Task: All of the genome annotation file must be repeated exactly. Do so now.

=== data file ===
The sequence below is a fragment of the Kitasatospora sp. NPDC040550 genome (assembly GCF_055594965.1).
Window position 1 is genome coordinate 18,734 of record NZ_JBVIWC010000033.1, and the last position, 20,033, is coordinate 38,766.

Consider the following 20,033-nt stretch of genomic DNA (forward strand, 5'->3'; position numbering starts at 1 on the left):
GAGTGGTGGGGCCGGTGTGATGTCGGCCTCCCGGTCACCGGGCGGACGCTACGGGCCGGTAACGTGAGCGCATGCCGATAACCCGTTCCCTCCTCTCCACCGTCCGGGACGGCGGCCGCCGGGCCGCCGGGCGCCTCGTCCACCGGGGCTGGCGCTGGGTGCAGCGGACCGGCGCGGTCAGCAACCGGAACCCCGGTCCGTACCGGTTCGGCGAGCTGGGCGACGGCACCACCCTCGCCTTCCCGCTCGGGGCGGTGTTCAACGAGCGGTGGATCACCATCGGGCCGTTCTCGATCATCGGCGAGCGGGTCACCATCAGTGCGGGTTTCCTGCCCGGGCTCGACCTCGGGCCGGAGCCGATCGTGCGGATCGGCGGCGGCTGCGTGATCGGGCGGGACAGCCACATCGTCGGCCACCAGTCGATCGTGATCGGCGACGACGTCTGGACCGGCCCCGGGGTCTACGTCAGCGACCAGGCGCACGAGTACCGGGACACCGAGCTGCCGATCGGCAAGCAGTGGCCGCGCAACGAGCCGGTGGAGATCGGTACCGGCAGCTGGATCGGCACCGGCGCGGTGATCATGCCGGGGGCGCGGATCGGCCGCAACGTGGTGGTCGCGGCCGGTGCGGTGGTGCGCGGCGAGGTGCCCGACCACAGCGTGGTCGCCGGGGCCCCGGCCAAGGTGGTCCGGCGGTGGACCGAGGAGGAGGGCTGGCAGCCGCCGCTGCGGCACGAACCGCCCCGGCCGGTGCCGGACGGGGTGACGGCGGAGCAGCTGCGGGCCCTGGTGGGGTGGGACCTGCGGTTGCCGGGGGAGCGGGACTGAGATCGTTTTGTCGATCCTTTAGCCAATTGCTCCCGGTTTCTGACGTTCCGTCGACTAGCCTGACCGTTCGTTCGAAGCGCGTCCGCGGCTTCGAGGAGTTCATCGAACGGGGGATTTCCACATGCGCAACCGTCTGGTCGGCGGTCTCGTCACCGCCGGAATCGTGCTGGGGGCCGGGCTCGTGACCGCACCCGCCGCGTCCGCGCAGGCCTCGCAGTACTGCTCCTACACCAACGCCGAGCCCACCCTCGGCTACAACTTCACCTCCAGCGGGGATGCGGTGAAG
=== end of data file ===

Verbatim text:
The sequence below is a fragment of the Kitasatospora sp. NPDC040550 genome (assembly GCF_055594965.1).
Window position 1 is genome coordinate 18,734 of record NZ_JBVIWC010000033.1, and the last position, 20,033, is coordinate 38,766.

Consider the following 20,033-nt stretch of genomic DNA (forward strand, 5'->3'; position numbering starts at 1 on the left):
GAGTGGTGGGGCCGGTGTGATGTCGGCCTCCCGGTCACCGGGCGGACGCTACGGGCCGGTAACGTGAGCGCATGCCGATAACCCGTTCCCTCCTCTCCACCGTCCGGGACGGCGGCCGCCGGGCCGCCGGGCGCCTCGTCCACCGGGGCTGGCGCTGGGTGCAGCGGACCGGCGCGGTCAGCAACCGGAACCCCGGTCCGTACCGGTTCGGCGAGCTGGGCGACGGCACCACCCTCGCCTTCCCGCTCGGGGCGGTGTTCAACGAGCGGTGGATCACCATCGGGCCGTTCTCGATCATCGGCGAGCGGGTCACCATCAGTGCGGGTTTCCTGCCCGGGCTCGACCTCGGGCCGGAGCCGATCGTGCGGATCGGCGGCGGCTGCGTGATCGGGCGGGACAGCCACATCGTCGGCCACCAGTCGATCGTGATCGGCGACGACGTCTGGACCGGCCCCGGGGTCTACGTCAGCGACCAGGCGCACGAGTACCGGGACACCGAGCTGCCGATCGGCAAGCAGTGGCCGCGCAACGAGCCGGTGGAGATCGGTACCGGCAGCTGGATCGGCACCGGCGCGGTGATCATGCCGGGGGCGCGGATCGGCCGCAACGTGGTGGTCGCGGCCGGTGCGGTGGTGCGCGGCGAGGTGCCCGACCACAGCGTGGTCGCCGGGGCCCCGGCCAAGGTGGTCCGGCGGTGGACCGAGGAGGAGGGCTGGCAGCCGCCGCTGCGGCACGAACCGCCCCGGCCGGTGCCGGACGGGGTGACGGCGGAGCAGCTGCGGGCCCTGGTGGGGTGGGACCTGCGGTTGCCGGGGGAGCGGGACTGAGATCGTTTTGTCGATCCTTTAGCCAATTGCTCCCGGTTTCTGACGTTCCGTCGACTAGCCTGACCGTTCGTTCGAAGCGCGTCCGCGGCTTCGAGGAGTTCATCGAACGGGGGATTTCCACATGCGCAACCGTCTGGTCGGCGGTCTCGTCACCGCCGGAATCGTGCTGGGGGCCGGGCTCGTGACCGCACCCGCCGCGTCCGCGCAGGCCTCGCAGTACTGCTCCTACACCAACGCCGAGCCCACCCTCGGCTACAACTTCACCTCCAGCGGGGATGCGGTGAAG